A few years back, the Tiger introduced me to this book titled, “Brick by Brick” by cartoonist Stephen McCranie. It was a comic about sustaining creativity as a creator / storyteller, where McCranie spoke of his journey as a developing artist. As someone who is still trying to run with things, this book gave me quite a few tips.
One of which is probably one of the most difficult, yet foundationally important step one can take:
FINDING YOUR ARTISTIC LINEAGE
Note: This is not going to be me telling you what you should do, I’ll just be offering my point of view through my own experience doing the same thing.
All creators are influenced by another party, be it a more established artist, works by a certain production company, or a story which touched them on a personal level. And these influences serve not only as foundation, but also sources of inspiration. When I learnt about this, I did my own searching and found an inkling of focus – wasn’t much but it was a good step.
This was how I did mine:
What do you like? Whose works do you follow?
It starts with us – why do we create? What do we create? And who inspired us? What I did was to write a list of people whose works inspired me. In my case, it was a lot of authors of works which I loved reading – Suzanne Collins, Gillian Flynn, Koushun Takami, Ransom Riggs.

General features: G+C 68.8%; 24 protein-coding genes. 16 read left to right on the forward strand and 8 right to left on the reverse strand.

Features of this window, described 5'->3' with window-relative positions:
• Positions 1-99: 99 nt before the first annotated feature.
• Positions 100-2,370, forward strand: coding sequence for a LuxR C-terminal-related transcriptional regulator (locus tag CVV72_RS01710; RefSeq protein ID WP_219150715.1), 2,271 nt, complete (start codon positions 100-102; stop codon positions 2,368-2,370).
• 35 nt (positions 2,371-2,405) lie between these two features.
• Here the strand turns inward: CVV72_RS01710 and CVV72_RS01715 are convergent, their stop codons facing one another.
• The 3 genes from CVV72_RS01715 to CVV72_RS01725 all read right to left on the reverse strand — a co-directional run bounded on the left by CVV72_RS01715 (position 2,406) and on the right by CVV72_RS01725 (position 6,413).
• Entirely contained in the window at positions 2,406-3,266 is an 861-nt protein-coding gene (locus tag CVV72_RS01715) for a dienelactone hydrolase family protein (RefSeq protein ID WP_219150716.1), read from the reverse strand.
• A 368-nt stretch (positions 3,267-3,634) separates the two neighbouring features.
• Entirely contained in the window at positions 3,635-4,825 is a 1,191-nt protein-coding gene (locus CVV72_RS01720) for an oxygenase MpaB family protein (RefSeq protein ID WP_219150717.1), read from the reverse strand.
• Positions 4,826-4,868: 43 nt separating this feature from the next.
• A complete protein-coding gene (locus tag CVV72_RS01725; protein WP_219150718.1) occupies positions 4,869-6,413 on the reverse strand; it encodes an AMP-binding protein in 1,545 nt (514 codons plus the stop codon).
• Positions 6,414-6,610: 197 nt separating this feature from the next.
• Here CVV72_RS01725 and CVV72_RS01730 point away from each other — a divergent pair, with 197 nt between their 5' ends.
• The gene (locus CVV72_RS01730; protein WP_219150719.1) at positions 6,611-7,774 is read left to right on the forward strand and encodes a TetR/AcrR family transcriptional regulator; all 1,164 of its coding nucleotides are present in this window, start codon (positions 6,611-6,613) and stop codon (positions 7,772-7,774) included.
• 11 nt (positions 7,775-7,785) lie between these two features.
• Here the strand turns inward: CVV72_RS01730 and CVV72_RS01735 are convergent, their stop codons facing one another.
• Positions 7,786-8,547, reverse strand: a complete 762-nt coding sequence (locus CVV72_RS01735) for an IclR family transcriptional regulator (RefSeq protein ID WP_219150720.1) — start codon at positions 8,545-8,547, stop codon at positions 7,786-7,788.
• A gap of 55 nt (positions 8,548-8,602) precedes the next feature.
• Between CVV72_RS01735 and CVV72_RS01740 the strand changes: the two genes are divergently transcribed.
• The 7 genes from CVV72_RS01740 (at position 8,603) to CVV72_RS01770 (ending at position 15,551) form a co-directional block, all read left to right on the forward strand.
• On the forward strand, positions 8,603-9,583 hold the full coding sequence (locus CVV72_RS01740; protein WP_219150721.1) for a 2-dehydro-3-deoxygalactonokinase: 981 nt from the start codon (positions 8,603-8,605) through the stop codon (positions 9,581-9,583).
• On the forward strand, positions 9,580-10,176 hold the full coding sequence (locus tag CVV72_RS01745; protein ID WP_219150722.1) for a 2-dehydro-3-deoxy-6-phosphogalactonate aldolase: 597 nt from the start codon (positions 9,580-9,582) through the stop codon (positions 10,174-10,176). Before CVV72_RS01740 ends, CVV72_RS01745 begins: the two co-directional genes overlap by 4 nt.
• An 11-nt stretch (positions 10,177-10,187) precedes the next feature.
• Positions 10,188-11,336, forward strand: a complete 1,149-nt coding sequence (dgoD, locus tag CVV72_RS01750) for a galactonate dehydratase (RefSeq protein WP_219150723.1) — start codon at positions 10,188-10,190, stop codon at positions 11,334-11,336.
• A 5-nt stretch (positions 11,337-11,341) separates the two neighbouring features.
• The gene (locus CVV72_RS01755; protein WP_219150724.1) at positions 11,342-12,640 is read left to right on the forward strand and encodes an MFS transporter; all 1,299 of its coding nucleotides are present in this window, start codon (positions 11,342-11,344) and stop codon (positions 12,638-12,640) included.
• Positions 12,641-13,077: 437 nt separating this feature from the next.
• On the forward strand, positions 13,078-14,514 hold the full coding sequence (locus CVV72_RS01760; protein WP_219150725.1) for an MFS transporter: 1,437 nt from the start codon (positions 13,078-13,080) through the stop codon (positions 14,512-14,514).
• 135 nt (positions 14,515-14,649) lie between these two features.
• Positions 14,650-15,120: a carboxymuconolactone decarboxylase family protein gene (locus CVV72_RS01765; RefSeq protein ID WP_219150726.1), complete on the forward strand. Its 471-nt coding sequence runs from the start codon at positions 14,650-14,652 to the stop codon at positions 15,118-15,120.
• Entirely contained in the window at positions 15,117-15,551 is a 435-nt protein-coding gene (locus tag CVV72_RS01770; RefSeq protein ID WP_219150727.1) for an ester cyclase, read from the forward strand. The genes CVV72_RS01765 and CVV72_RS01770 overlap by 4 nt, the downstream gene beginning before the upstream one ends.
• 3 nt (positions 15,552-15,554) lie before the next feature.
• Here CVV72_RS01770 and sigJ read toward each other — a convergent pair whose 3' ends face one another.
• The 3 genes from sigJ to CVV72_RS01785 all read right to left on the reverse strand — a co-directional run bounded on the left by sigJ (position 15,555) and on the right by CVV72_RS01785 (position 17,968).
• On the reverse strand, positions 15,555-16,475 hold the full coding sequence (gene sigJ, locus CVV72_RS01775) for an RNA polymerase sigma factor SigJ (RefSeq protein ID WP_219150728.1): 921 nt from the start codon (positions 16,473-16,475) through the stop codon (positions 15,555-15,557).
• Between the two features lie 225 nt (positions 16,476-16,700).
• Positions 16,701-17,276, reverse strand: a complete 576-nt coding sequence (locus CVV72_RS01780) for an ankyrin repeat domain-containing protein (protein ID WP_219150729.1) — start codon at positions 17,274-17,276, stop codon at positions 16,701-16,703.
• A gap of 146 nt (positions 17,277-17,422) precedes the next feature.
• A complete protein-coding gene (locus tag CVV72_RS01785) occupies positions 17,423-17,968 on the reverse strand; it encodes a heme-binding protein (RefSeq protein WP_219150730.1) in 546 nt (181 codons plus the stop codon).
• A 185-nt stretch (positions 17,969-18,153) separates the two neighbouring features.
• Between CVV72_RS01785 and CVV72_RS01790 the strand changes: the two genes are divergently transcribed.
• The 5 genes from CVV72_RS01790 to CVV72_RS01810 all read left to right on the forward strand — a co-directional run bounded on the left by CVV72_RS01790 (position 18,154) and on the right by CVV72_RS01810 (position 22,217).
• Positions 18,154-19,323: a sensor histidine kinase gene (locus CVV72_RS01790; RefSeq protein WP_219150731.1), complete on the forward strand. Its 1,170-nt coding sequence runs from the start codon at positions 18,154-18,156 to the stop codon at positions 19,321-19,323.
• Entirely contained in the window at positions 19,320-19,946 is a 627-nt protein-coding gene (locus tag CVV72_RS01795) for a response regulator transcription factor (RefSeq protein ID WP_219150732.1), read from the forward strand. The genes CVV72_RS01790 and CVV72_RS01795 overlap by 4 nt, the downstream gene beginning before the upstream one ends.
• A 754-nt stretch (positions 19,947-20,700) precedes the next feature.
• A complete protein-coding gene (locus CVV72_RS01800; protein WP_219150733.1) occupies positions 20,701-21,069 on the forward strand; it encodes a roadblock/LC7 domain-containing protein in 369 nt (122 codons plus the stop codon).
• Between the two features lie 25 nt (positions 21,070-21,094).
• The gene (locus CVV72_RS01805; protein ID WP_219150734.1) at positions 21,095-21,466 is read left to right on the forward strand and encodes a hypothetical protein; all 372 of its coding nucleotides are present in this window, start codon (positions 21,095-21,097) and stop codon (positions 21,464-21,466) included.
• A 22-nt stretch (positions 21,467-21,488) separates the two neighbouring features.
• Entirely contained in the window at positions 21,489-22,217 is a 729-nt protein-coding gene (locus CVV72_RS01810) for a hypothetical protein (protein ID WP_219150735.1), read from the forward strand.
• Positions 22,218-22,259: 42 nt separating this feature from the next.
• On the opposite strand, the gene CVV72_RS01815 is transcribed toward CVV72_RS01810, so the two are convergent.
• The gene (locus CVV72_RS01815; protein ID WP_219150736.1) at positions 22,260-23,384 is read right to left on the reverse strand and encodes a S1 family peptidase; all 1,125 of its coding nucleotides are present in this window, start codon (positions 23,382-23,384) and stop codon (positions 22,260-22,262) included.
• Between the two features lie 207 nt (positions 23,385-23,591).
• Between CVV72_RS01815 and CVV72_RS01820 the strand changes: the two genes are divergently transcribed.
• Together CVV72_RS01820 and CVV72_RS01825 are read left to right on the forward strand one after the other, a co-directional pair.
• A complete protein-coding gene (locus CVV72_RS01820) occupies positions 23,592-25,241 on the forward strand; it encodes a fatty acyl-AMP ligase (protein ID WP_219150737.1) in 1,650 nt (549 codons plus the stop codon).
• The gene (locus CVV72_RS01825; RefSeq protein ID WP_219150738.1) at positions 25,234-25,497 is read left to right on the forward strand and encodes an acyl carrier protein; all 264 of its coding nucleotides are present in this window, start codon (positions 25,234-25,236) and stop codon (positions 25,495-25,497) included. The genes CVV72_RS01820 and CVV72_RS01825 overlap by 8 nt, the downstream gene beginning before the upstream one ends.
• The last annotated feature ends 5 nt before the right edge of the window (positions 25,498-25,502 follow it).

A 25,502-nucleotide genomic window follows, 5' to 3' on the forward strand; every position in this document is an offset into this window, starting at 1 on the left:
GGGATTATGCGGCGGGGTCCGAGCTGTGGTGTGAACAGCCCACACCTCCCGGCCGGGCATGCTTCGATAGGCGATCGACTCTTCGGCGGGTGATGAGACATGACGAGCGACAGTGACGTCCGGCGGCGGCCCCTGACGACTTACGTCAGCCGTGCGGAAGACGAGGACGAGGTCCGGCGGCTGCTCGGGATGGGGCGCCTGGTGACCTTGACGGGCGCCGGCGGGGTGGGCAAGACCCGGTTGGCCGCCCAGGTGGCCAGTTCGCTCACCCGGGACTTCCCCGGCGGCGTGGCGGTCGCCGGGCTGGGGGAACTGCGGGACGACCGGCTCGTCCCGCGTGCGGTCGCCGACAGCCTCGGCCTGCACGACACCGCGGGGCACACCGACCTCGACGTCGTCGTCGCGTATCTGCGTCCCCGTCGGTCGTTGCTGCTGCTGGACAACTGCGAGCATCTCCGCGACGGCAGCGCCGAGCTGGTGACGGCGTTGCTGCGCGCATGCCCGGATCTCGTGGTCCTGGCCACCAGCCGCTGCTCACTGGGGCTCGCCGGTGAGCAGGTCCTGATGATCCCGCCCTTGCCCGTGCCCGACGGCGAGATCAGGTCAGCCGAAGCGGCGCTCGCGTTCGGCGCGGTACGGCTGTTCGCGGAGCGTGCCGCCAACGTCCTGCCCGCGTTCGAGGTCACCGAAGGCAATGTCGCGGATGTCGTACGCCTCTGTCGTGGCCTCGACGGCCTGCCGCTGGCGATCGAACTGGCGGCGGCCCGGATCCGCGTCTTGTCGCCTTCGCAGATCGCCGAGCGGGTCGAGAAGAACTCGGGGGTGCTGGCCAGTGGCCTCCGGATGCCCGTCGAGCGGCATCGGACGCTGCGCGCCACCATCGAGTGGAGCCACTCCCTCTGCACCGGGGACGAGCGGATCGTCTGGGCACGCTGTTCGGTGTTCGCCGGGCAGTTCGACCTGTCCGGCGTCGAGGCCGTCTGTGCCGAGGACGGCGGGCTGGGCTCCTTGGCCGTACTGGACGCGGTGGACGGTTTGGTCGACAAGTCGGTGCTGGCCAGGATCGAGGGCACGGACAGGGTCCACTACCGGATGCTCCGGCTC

From there, a quick search on Google and a bit of background knowledge helps. If you’ve read your favourite author or artist extensively, you’ll be able to get an inkling of where they get their influence from. Here’s a lineage I have as an example:
Ransom Riggs – influenced by -> Stephen King – influenced by -> Richard Matheson
After that, you can start exploring!
From a single author or artist, you now have a wider range of works to look at – more ideas, more inspiration.
It’s a simple step, but it has helped me put together To-Read Lists and opened my reading repertoire to more contexts and ideas (*cough*Atwood*cough*), many of them unexpected. Try it on your own and see where this takes you.
For more information on finding your artistic lineage, check out Brick by Brick by Stephen McCranie, or click here.